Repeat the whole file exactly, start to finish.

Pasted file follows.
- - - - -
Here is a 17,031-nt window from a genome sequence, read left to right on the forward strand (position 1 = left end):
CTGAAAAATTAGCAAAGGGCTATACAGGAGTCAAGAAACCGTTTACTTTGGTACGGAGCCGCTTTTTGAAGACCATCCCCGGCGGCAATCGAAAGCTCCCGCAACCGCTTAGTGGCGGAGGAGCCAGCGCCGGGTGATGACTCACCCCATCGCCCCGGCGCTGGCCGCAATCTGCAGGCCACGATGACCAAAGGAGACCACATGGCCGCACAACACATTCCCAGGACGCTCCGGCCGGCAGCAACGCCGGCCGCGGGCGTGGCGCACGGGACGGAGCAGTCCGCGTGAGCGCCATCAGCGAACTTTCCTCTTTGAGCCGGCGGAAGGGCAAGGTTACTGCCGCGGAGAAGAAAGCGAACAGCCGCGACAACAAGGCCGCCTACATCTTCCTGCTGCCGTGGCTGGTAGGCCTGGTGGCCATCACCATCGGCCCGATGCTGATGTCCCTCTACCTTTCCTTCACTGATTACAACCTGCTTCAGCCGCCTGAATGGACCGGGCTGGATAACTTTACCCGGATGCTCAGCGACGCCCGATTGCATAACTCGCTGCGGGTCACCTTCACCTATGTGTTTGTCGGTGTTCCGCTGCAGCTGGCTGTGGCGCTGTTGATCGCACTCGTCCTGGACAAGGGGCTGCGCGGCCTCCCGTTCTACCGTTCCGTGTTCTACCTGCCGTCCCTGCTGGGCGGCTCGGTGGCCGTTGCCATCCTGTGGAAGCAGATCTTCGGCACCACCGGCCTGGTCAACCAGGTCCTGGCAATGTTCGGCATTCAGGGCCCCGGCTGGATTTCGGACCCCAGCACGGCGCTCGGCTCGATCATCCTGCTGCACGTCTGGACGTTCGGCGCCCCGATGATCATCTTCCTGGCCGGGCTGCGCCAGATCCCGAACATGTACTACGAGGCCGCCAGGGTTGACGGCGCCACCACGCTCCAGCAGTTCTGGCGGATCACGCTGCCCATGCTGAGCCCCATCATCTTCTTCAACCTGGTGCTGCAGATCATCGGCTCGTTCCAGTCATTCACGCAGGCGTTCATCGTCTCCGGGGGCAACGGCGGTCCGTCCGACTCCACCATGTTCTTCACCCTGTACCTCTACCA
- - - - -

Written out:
Here is a 17,031-nt window from a genome sequence, read left to right on the forward strand (position 1 = left end):
CTGAAAAATTAGCAAAGGGCTATACAGGAGTCAAGAAACCGTTTACTTTGGTACGGAGCCGCTTTTTGAAGACCATCCCCGGCGGCAATCGAAAGCTCCCGCAACCGCTTAGTGGCGGAGGAGCCAGCGCCGGGTGATGACTCACCCCATCGCCCCGGCGCTGGCCGCAATCTGCAGGCCACGATGACCAAAGGAGACCACATGGCCGCACAACACATTCCCAGGACGCTCCGGCCGGCAGCAACGCCGGCCGCGGGCGTGGCGCACGGGACGGAGCAGTCCGCGTGAGCGCCATCAGCGAACTTTCCTCTTTGAGCCGGCGGAAGGGCAAGGTTACTGCCGCGGAGAAGAAAGCGAACAGCCGCGACAACAAGGCCGCCTACATCTTCCTGCTGCCGTGGCTGGTAGGCCTGGTGGCCATCACCATCGGCCCGATGCTGATGTCCCTCTACCTTTCCTTCACTGATTACAACCTGCTTCAGCCGCCTGAATGGACCGGGCTGGATAACTTTACCCGGATGCTCAGCGACGCCCGATTGCATAACTCGCTGCGGGTCACCTTCACCTATGTGTTTGTCGGTGTTCCGCTGCAGCTGGCTGTGGCGCTGTTGATCGCACTCGTCCTGGACAAGGGGCTGCGCGGCCTCCCGTTCTACCGTTCCGTGTTCTACCTGCCGTCCCTGCTGGGCGGCTCGGTGGCCGTTGCCATCCTGTGGAAGCAGATCTTCGGCACCACCGGCCTGGTCAACCAGGTCCTGGCAATGTTCGGCATTCAGGGCCCCGGCTGGATTTCGGACCCCAGCACGGCGCTCGGCTCGATCATCCTGCTGCACGTCTGGACGTTCGGCGCCCCGATGATCATCTTCCTGGCCGGGCTGCGCCAGATCCCGAACATGTACTACGAGGCCGCCAGGGTTGACGGCGCCACCACGCTCCAGCAGTTCTGGCGGATCACGCTGCCCATGCTGAGCCCCATCATCTTCTTCAACCTGGTGCTGCAGATCATCGGCTCGTTCCAGTCATTCACGCAGGCGTTCATCGTCTCCGGGGGCAACGGCGGTCCGTCCGACTCCACCATGTTCTTCACCCTGTACCTCTACCA